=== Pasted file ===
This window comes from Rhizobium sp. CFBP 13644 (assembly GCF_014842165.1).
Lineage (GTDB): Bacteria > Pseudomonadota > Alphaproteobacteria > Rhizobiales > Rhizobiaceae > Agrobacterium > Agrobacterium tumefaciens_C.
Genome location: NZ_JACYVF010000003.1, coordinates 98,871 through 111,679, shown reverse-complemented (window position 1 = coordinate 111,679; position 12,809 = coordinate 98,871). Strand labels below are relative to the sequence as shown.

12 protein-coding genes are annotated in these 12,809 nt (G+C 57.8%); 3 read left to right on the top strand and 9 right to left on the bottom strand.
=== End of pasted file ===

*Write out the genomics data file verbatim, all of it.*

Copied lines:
This window comes from Rhizobium sp. CFBP 13644 (assembly GCF_014842165.1).
Lineage (GTDB): Bacteria > Pseudomonadota > Alphaproteobacteria > Rhizobiales > Rhizobiaceae > Agrobacterium > Agrobacterium tumefaciens_C.
Genome location: NZ_JACYVF010000003.1, coordinates 98,871 through 111,679, shown reverse-complemented (window position 1 = coordinate 111,679; position 12,809 = coordinate 98,871). Strand labels below are relative to the sequence as shown.

12 protein-coding genes are annotated in these 12,809 nt (G+C 57.8%); 3 read left to right on the top strand and 9 right to left on the bottom strand.